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Covering President Digong


By Yas D. Ocampo

Davao City — By now, reporters covering the presidential beat or what we call the “Duterte Beat” are beginning to understand the speech pattern of its most colorful subject since the elections of May 2016.

The President Rodrigo Duterte that the press pool now knows has always been that way: unpredictable, crass, often abrasive of protocol, and always trying (at times unsuccessfully) to inject his own brand of humor. With a variety of dialects, languages, and sensibilities to speak of in different parts of the country, this is by default a recipe for disaster.

But the Duterte I know remains a Mayor, and he still responds to that moniker, even during Presidential coverages.

  • (Malacañang Photo)

  • (Malacañang Photo)

  • (Photo by Jansen Romero)

  • (Malacañang Photo)

  • (Malacañang Photo)

    My foray into the Duterte coverage was as a graduating student around a decade ago, when he was still accessible to his immediate public, and I was still a scrawny kid trying to make a living out of journalism.

    There he was, disembarking from a Huey that had landed in an Army base in Panacan.

    You see, before his on-again-off-again name-calling and eventual war on terror against the communists, Duterte once had direct access to the rebel camps of the New People’s Army (NPA).

    I had no idea I would be meeting the Mayor for the first time as a reporter, as we were just told to go to the site.

    Suddenly, the Mayor was walking towards us, behind him a prisoner of war who had been kept at an NPA camp.

    For several instances, it was the Mayor himself who picked up various military POWs to the safety of their camps and families.

    In one instance, the Mayor berated a POW for being caught with drugs, even as the soldier had been released from captivity.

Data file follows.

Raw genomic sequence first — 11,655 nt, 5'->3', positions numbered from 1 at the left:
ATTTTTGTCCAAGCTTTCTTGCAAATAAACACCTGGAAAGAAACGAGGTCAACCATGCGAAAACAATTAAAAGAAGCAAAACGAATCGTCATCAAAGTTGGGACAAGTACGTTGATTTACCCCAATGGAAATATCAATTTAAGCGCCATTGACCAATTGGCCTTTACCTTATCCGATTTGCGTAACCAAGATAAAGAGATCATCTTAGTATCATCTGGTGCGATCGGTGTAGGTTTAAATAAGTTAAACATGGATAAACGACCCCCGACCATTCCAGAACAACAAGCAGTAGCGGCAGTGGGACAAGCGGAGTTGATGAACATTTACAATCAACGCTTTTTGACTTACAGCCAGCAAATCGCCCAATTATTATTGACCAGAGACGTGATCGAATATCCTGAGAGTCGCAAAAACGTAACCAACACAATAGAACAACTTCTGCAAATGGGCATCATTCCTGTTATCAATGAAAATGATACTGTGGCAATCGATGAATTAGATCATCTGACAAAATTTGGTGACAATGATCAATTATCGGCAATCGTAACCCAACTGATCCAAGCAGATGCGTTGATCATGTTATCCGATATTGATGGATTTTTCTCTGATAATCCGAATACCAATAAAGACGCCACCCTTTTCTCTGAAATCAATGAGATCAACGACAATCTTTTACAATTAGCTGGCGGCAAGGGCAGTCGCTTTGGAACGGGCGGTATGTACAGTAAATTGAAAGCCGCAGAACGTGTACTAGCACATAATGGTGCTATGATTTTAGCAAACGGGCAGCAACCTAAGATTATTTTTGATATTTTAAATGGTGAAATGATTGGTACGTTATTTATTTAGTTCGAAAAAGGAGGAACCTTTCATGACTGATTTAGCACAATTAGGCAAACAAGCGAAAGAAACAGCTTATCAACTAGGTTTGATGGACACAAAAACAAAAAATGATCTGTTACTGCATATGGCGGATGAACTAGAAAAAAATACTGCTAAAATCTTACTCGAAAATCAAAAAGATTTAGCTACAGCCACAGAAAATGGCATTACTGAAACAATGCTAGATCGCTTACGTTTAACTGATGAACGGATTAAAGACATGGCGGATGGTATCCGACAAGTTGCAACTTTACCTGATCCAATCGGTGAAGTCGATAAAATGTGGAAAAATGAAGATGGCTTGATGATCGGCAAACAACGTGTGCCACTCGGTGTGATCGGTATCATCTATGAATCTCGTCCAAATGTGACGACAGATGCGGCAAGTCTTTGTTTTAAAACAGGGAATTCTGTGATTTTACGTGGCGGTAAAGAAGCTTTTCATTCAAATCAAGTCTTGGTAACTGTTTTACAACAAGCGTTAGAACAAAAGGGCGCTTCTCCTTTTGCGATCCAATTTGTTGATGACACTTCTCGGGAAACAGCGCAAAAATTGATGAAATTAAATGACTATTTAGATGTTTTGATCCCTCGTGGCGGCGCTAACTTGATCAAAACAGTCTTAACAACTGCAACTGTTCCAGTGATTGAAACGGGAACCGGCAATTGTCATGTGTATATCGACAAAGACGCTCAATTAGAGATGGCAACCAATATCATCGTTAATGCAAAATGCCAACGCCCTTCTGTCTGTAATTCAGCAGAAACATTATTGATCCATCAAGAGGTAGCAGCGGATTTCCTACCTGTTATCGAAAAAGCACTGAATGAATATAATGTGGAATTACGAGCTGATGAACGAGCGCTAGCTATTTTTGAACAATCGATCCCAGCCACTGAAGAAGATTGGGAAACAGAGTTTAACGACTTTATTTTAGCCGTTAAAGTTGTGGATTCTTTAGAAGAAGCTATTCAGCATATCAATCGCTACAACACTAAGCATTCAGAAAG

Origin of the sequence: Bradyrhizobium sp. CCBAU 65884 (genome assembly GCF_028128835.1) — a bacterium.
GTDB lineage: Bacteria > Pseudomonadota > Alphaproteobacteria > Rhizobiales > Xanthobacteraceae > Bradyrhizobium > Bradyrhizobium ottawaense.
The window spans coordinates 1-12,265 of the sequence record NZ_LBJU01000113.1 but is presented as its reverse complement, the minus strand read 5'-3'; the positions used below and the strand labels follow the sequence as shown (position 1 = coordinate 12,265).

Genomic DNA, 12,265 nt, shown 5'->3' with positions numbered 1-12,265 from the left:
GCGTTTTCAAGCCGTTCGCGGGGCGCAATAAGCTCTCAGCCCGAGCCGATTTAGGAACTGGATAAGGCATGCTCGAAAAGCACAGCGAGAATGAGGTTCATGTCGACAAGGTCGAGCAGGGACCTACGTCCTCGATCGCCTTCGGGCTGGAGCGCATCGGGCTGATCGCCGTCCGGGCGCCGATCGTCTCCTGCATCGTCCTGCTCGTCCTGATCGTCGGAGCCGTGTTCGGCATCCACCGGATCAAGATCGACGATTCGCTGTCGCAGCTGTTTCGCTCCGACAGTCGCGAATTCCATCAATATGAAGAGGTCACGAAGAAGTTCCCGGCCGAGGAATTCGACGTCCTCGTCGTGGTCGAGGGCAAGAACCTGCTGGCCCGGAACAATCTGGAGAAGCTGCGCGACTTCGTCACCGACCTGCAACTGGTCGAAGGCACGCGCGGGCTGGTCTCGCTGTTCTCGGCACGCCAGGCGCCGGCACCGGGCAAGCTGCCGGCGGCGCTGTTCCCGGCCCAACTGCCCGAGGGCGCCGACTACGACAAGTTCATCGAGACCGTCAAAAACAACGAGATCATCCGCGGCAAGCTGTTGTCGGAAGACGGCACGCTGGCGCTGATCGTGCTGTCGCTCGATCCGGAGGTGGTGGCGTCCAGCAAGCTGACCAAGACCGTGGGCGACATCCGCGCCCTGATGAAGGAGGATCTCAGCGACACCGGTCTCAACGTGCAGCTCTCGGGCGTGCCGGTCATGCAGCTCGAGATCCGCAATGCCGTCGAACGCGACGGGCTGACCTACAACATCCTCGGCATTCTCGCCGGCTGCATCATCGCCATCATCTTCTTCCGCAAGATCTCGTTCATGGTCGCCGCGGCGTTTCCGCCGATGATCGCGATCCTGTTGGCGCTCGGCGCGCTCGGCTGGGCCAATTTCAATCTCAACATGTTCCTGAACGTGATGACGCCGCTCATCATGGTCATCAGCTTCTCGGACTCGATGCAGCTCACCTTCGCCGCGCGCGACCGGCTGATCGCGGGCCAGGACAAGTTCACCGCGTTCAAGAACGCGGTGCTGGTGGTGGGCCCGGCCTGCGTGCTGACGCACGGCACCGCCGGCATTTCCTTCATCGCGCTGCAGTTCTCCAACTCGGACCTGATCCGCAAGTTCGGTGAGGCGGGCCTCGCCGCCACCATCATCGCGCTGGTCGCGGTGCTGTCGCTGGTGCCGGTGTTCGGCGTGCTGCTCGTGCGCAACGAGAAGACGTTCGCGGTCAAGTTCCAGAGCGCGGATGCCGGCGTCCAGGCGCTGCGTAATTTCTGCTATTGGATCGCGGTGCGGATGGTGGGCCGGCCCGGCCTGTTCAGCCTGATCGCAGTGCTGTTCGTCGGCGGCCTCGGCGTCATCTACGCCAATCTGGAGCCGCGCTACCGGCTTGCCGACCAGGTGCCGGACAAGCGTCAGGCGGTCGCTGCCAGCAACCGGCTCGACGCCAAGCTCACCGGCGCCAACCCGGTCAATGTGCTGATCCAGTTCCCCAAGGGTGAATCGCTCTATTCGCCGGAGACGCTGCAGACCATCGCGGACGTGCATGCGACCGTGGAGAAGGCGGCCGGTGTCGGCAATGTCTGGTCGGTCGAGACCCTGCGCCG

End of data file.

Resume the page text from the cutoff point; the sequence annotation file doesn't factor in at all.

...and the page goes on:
I would also not forget the first time the President declared his interest in the national post. After months of denial, he announced to a group of senior citizens and relocated informal settlers at the Los Amigos relocation site that he might as well run for the presidency if there was a chance that Senator Grace Poe, whose citizenship he questioned, would make it as the head of the country.

    It was unforgettable, and I would personally not forget the moment as I was nursing a fever while on the field that day. People followed him even as he was getting into his small chopper.

    Another unforgettable coverage was of Duterte making an unannounced visit to the tomb of his mother Soledad at the Wireless Cemetery. The visit was not in the schedule, and I had been the only one nearby, so I took a cab to the site hoping to catch him before he left.

    His convoy was getting ready to leave, when I caught a glimpse of the open window to his pickup truck, and yelled out “Mayor!”

    The pickup idled, Mr. Duterte replied: “O, media! Unsa man (roughly translated ‘what?’)”. I got the answer to my question as I clung to the side of his truck, my foot pressed on the stepper as if afraid it would leave.

    But that was years ago. The Duterte coverage now is muddled and tended to be formulaic like in 1521. We wonder all the time whether the President’s speech will be read or not, and most of the time, when he did, it would be peppered with curses and anger at imperialism.

    The waiting is still hours-long, but the rules are so strict that President Duterte himself is uncomfortable with them. But this is understandable, but don’t get us started on how protocols can be improved.

    And so, I hold on to the memory that once in his political career, the man who would be President answered one question from a young reporter clinging to the side of his vehicle. It was something I had to do because people wanted to know what he thought about an issue.

    And look at us now. Our people still want to know. And I will continue to write.

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